Wherever you rank him on your list of NBA greats, there’s no denying Michael Jordan is responsible for some seriously stylish kicks. Rooted in nostalgia and touted for timeless design, Nike’s Air Jordan sneakers continue to revolutionize the relationship between luxury construction and athletic performance. The now-ubiquitous Jumpman silhouette graces sneakers from the court to the streets, making Air Jordans the gold standard for athletes and aesthetes alike. Top-notch construction and fashion-minded design have become hallmarks of the Air Jordan brand.
Under the guidance of designer extraordinaire Tinker Hatfield, Air Jordans evolved from MJ’s namesake shoe into a legendary brand with an iconic logo. Throughout the years, the dynamic duo expertly tweaked various models based on Michael’s passion for luxury goods, especially race cars, and his requirements for on-court performance. Hatfield and Jordan’s creative collaborations were truly a thing of beauty, full of sturdy specs and fresh details. With many models rapidly approaching their 30th birthdays and coveted collabs lining shelves worldwide, it’s the perfect time to dive into what makes these shoes so special and, therefore, often copied. Read on as our Senior Sneakers & Streetwear Valuation Manager Sean Conway shares his insider tips for guaranteeing genuine Nike Air Jordan goods.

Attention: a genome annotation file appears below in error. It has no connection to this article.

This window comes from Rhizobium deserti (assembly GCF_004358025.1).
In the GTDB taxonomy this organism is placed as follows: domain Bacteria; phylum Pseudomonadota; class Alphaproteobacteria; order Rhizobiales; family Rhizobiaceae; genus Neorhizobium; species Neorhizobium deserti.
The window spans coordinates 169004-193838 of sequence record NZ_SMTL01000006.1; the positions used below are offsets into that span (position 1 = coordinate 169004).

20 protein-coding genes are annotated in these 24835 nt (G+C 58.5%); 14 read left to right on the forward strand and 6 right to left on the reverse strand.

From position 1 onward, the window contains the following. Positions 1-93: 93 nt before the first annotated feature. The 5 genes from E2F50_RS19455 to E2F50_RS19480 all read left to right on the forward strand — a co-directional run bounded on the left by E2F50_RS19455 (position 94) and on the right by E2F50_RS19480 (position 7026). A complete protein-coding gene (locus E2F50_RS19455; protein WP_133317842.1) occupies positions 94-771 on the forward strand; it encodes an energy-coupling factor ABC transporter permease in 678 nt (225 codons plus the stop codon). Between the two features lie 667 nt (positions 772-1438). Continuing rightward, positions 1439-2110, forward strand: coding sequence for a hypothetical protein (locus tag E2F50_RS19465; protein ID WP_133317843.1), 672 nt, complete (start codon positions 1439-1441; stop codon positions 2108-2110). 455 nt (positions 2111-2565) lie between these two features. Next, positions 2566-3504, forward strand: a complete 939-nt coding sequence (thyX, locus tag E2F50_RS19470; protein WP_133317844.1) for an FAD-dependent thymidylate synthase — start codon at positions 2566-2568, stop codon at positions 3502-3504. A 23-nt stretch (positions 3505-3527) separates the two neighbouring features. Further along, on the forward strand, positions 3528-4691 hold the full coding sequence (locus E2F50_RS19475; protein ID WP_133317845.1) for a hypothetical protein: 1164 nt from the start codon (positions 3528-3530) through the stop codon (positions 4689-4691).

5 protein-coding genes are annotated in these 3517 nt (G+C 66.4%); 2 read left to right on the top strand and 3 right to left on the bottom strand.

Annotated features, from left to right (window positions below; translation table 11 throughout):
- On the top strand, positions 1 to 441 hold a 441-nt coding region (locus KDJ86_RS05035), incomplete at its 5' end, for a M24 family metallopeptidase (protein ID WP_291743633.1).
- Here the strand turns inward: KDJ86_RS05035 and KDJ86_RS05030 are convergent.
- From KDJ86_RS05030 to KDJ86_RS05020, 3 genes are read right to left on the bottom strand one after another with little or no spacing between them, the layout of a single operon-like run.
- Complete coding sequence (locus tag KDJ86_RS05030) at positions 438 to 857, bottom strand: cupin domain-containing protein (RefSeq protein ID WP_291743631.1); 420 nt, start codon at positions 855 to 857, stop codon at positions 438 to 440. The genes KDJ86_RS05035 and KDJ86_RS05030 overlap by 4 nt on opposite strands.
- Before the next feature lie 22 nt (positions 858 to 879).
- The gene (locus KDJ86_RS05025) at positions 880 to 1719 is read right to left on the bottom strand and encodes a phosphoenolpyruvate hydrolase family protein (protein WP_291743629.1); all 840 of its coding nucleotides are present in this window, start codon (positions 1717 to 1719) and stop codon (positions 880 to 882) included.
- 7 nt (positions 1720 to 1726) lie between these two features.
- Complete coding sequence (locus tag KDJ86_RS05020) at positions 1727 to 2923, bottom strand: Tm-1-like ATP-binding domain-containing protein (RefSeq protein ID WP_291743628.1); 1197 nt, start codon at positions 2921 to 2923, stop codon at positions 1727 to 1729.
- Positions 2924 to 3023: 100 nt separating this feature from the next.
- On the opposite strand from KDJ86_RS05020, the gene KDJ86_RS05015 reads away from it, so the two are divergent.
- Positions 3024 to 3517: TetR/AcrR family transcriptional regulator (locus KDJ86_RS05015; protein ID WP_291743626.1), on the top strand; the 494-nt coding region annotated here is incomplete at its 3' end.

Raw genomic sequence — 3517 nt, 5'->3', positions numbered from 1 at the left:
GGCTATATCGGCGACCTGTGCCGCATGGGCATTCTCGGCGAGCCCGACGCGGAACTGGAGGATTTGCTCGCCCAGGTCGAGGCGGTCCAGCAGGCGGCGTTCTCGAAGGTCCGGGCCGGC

“This was the shoe that started it all. In 1985, Michael Jordan took the court in his brand new black and red Air Jordan 1s. This was a violation of NBA uniform rules, which stated that the majority of players’ shoes needed to be white. As a result, they fined him every time he wore them on the court,” says Conway. “Nike capitalized on this with a brilliant marketing campaign that highlighted the banned shoes, and the rest is history.”
“Look for the original Air Jordan Wings Logo on the lateral side of the ankle collar. It’s a clean, semi-glossy, well-defined stamp that features a basketball with wings,” suggests Conway.
“2015 marked a milestone year in streetwear when Supreme and the Air Jordan brand collaborated for the first time on apparel and three pairs of Air Jordan 5s,” says Conway. “Supreme used different materials for each pair with the black made of durabuck [a synthetic leather used by Nike].”
“Look for a clean, even Supreme logo on the interior of the tongue that is comparable with other Supreme tags,” advises Conway. “Also, examine the Jumpman logo on the tongue and on the back of the shoe to make sure it’s consistent with other Jordan branding—this is where fakes most often slip up.”
“This Jordan 4 is among Nike’s most popular models from the Doernbecher series, a charitable collection in conjunction with Doernbecher Children’s Hospital in Portland, Oregon,” says Conway. “Designed by patient Isaiah Scott, the shoe features vibrant, contrasting colors and a Superman logo on the tongue.”
“When authenticating this shoe, always take the insole out to examine the stitching of the upper to the midsole. We look for clean diagonal stitching and consistent glue patterns underneath both insoles,” Conway notes.
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Please note: Brand standards, logos and other identifying features may have changed since the time of publication.